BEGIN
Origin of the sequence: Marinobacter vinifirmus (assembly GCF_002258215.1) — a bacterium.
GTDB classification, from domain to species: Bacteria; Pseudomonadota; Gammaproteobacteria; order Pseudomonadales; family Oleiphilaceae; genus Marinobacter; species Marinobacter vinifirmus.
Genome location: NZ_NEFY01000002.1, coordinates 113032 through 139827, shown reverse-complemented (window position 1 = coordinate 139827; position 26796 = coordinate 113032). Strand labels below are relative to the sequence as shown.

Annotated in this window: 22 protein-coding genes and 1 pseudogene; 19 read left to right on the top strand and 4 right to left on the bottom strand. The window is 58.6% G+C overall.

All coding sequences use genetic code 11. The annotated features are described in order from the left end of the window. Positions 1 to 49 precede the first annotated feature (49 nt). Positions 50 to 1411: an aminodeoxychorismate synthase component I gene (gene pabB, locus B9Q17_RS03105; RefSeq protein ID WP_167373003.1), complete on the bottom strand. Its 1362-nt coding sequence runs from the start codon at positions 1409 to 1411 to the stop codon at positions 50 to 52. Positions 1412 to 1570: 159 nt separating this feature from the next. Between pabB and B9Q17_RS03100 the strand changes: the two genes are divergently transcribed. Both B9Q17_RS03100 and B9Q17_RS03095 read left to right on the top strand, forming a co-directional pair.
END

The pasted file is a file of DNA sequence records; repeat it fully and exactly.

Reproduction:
Origin of the sequence: Marinobacter vinifirmus (assembly GCF_002258215.1) — a bacterium.
GTDB classification, from domain to species: Bacteria; Pseudomonadota; Gammaproteobacteria; order Pseudomonadales; family Oleiphilaceae; genus Marinobacter; species Marinobacter vinifirmus.
Genome location: NZ_NEFY01000002.1, coordinates 113032 through 139827, shown reverse-complemented (window position 1 = coordinate 139827; position 26796 = coordinate 113032). Strand labels below are relative to the sequence as shown.

Annotated in this window: 22 protein-coding genes and 1 pseudogene; 19 read left to right on the top strand and 4 right to left on the bottom strand. The window is 58.6% G+C overall.

All coding sequences use genetic code 11. The annotated features are described in order from the left end of the window. Positions 1 to 49 precede the first annotated feature (49 nt). Positions 50 to 1411: an aminodeoxychorismate synthase component I gene (gene pabB, locus B9Q17_RS03105; RefSeq protein ID WP_167373003.1), complete on the bottom strand. Its 1362-nt coding sequence runs from the start codon at positions 1409 to 1411 to the stop codon at positions 50 to 52. Positions 1412 to 1570: 159 nt separating this feature from the next. Between pabB and B9Q17_RS03100 the strand changes: the two genes are divergently transcribed. Both B9Q17_RS03100 and B9Q17_RS03095 read left to right on the top strand, forming a co-directional pair.